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Tokugawa's Generals, and Being a Great Follower

Good questions from a reader -

There are some questions I want to ask you about the shogun era.

Why didn't the generals around Tokugawa Ieyasu aim for more power?

What were their end game?

"Based on the exhaustion of opportunities ... economic growth in developed countries will end sometime after 2030"

On Isaac Lewis

Came across this interesting article on Wikipedia today: Productivity improving technologies (historical)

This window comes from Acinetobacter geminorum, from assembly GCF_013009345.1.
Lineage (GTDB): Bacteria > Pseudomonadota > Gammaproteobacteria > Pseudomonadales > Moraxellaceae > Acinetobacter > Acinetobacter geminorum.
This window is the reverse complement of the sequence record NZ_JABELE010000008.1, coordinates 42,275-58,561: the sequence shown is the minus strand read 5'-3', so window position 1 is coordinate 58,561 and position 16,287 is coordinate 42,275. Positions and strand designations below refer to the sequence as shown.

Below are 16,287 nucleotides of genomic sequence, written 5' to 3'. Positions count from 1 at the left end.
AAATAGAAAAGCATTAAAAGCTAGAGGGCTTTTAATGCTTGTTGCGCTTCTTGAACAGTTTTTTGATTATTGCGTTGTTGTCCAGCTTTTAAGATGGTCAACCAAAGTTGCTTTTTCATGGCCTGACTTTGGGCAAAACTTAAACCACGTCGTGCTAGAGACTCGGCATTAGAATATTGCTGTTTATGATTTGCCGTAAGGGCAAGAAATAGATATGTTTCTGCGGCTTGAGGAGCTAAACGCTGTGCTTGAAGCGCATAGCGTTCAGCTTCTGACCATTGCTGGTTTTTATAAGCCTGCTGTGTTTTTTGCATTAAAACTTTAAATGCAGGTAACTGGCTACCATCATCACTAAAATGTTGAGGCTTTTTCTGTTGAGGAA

"The years 1929-1941 were, in the aggregate, the most technologically progressive of any comparable period in U.S. economic history." Alexander J. Field

"As industrialization has proceeded, its effects, relatively speaking, have become less, not more, revolutionary"...."There has, in effect, been a general progression in industrial commodities from a deficiency to a surplus of capital relative to internal investments". Alan Sweezy, 1943

The most interesting takeaway was that productivity growth has been declining since World War II. That is, change isn't accelerating, but decelerating.

Most of the technologies in the article were developed during the industrial revolution, with a big cluster between 1870 and 1910: cars, trains, factories, electricity, aeroplanes, telegraphs, telephones.

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